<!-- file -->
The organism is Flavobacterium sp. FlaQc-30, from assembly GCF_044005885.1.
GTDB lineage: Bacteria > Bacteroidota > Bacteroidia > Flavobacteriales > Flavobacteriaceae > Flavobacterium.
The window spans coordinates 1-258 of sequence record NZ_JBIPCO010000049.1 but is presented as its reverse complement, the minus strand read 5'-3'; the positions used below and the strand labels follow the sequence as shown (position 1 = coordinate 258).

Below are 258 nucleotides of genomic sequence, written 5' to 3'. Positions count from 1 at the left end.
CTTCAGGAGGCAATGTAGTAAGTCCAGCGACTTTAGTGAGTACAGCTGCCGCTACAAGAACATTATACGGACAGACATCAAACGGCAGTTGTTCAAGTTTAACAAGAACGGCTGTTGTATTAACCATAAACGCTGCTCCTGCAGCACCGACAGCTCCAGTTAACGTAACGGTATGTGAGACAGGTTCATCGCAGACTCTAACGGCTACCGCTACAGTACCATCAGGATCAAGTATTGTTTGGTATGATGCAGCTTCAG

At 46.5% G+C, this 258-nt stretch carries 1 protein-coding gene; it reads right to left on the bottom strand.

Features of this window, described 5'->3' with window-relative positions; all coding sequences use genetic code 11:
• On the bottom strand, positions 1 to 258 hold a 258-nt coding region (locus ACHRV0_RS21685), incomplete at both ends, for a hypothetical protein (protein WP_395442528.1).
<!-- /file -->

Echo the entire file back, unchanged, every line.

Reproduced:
The organism is Flavobacterium sp. FlaQc-30, from assembly GCF_044005885.1.
GTDB lineage: Bacteria > Bacteroidota > Bacteroidia > Flavobacteriales > Flavobacteriaceae > Flavobacterium.
The window spans coordinates 1-258 of sequence record NZ_JBIPCO010000049.1 but is presented as its reverse complement, the minus strand read 5'-3'; the positions used below and the strand labels follow the sequence as shown (position 1 = coordinate 258).

Below are 258 nucleotides of genomic sequence, written 5' to 3'. Positions count from 1 at the left end.
CTTCAGGAGGCAATGTAGTAAGTCCAGCGACTTTAGTGAGTACAGCTGCCGCTACAAGAACATTATACGGACAGACATCAAACGGCAGTTGTTCAAGTTTAACAAGAACGGCTGTTGTATTAACCATAAACGCTGCTCCTGCAGCACCGACAGCTCCAGTTAACGTAACGGTATGTGAGACAGGTTCATCGCAGACTCTAACGGCTACCGCTACAGTACCATCAGGATCAAGTATTGTTTGGTATGATGCAGCTTCAG

At 46.5% G+C, this 258-nt stretch carries 1 protein-coding gene; it reads right to left on the bottom strand.

Features of this window, described 5'->3' with window-relative positions; all coding sequences use genetic code 11:
• On the bottom strand, positions 1 to 258 hold a 258-nt coding region (locus ACHRV0_RS21685), incomplete at both ends, for a hypothetical protein (protein WP_395442528.1).